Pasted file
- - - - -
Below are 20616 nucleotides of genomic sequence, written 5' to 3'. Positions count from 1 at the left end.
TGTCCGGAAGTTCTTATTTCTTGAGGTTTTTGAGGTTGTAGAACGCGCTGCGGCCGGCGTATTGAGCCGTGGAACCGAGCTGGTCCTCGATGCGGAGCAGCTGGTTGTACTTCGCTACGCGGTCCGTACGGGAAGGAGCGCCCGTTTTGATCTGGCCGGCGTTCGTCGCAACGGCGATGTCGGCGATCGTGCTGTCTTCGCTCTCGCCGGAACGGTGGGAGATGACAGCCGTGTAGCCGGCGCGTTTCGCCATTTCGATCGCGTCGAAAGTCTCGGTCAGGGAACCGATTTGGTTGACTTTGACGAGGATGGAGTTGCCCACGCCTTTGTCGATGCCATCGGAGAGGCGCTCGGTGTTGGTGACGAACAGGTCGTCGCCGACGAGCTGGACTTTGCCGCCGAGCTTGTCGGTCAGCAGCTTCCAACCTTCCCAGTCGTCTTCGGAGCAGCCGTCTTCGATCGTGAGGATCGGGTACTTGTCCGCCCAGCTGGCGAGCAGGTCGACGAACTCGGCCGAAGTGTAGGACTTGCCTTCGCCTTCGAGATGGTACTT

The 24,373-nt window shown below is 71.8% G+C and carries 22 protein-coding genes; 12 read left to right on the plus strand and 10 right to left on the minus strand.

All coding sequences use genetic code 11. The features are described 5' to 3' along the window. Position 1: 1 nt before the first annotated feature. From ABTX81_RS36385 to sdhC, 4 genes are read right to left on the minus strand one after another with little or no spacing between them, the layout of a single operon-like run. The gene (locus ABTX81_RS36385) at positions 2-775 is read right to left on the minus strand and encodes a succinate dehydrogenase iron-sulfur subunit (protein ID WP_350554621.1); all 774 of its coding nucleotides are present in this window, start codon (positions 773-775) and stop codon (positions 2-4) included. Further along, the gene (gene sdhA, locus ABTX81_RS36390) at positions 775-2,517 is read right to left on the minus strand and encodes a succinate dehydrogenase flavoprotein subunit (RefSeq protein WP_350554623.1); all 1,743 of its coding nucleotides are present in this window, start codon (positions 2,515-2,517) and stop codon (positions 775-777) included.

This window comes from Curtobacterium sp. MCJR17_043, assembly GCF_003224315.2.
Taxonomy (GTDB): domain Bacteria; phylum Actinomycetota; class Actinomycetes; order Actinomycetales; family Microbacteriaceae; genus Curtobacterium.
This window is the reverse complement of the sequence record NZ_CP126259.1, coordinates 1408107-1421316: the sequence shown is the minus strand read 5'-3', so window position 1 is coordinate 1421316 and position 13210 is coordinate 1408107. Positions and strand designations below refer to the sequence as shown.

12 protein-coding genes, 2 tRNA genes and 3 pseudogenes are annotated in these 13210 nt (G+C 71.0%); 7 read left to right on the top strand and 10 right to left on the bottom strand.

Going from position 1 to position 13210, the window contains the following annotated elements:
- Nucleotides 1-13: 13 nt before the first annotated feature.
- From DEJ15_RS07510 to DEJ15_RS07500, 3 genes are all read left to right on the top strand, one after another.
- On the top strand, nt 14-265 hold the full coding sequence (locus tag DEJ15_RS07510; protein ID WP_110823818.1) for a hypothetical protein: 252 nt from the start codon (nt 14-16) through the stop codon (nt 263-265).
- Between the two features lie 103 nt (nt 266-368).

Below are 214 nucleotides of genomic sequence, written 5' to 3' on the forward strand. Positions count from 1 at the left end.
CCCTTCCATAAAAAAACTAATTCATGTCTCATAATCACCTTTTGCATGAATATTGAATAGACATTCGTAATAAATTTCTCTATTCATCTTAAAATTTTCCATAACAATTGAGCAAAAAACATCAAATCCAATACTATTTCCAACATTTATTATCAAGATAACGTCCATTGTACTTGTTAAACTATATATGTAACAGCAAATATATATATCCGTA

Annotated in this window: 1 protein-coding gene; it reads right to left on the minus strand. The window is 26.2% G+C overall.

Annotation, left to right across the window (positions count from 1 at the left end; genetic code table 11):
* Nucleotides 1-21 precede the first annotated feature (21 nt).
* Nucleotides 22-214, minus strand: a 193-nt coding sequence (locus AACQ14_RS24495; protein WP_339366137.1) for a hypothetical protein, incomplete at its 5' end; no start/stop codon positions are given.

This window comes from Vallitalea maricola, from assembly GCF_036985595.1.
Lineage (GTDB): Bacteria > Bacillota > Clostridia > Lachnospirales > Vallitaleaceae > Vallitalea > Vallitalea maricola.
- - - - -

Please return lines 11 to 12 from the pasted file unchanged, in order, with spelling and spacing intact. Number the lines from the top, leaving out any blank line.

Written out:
- From DEJ15_RS07510 to DEJ15_RS07500, 3 genes are all read left to right on the top strand, one after another.
- On the top strand, nt 14-265 hold the full coding sequence (locus tag DEJ15_RS07510; protein ID WP_110823818.1) for a hypothetical protein: 252 nt from the start codon (nt 14-16) through the stop codon (nt 263-265).